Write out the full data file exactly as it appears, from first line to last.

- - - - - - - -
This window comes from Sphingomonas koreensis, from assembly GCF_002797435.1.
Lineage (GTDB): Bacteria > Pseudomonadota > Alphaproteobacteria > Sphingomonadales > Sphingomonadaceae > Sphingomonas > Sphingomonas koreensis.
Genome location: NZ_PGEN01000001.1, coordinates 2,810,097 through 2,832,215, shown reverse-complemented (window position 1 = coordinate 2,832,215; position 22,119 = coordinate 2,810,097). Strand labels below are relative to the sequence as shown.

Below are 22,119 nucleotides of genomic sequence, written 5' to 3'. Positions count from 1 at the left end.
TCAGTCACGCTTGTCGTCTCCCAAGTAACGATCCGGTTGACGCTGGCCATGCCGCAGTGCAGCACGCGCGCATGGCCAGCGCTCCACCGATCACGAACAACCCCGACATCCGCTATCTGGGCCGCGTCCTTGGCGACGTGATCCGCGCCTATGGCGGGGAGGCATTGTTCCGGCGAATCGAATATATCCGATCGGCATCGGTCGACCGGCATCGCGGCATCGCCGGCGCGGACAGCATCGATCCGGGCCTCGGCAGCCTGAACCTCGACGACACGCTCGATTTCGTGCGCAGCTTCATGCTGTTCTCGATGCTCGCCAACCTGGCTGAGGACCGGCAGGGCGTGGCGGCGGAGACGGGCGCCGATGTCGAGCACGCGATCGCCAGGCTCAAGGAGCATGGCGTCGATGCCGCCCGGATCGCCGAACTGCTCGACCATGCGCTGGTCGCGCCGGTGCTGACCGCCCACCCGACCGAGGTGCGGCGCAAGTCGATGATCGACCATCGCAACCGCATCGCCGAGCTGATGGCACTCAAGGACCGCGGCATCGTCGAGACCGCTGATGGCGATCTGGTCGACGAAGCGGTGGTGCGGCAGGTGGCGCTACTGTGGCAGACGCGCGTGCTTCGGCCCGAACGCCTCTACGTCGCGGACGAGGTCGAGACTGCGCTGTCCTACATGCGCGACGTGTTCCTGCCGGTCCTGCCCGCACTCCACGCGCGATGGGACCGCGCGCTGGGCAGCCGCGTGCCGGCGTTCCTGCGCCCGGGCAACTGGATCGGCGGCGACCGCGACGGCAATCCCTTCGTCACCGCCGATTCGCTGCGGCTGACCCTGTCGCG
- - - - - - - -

This window comes from Sphingomonas koreensis, from assembly GCF_002797435.1.
Lineage (GTDB): Bacteria > Pseudomonadota > Alphaproteobacteria > Sphingomonadales > Sphingomonadaceae > Sphingomonas > Sphingomonas koreensis.
Genome location: NZ_PGEN01000001.1, coordinates 2,810,097 through 2,832,215, shown reverse-complemented (window position 1 = coordinate 2,832,215; position 22,119 = coordinate 2,810,097). Strand labels below are relative to the sequence as shown.

Below are 22,119 nucleotides of genomic sequence, written 5' to 3'. Positions count from 1 at the left end.
TCAGTCACGCTTGTCGTCTCCCAAGTAACGATCCGGTTGACGCTGGCCATGCCGCAGTGCAGCACGCGCGCATGGCCAGCGCTCCACCGATCACGAACAACCCCGACATCCGCTATCTGGGCCGCGTCCTTGGCGACGTGATCCGCGCCTATGGCGGGGAGGCATTGTTCCGGCGAATCGAATATATCCGATCGGCATCGGTCGACCGGCATCGCGGCATCGCCGGCGCGGACAGCATCGATCCGGGCCTCGGCAGCCTGAACCTCGACGACACGCTCGATTTCGTGCGCAGCTTCATGCTGTTCTCGATGCTCGCCAACCTGGCTGAGGACCGGCAGGGCGTGGCGGCGGAGACGGGCGCCGATGTCGAGCACGCGATCGCCAGGCTCAAGGAGCATGGCGTCGATGCCGCCCGGATCGCCGAACTGCTCGACCATGCGCTGGTCGCGCCGGTGCTGACCGCCCACCCGACCGAGGTGCGGCGCAAGTCGATGATCGACCATCGCAACCGCATCGCCGAGCTGATGGCACTCAAGGACCGCGGCATCGTCGAGACCGCTGATGGCGATCTGGTCGACGAAGCGGTGGTGCGGCAGGTGGCGCTACTGTGGCAGACGCGCGTGCTTCGGCCCGAACGCCTCTACGTCGCGGACGAGGTCGAGACTGCGCTGTCCTACATGCGCGACGTGTTCCTGCCGGTCCTGCCCGCACTCCACGCGCGATGGGACCGCGCGCTGGGCAGCCGCGTGCCGGCGTTCCTGCGCCCGGGCAACTGGATCGGCGGCGACCGCGACGGCAATCCCTTCGTCACCGCCGATTCGCTGCGGCTGACCCTGTCGCG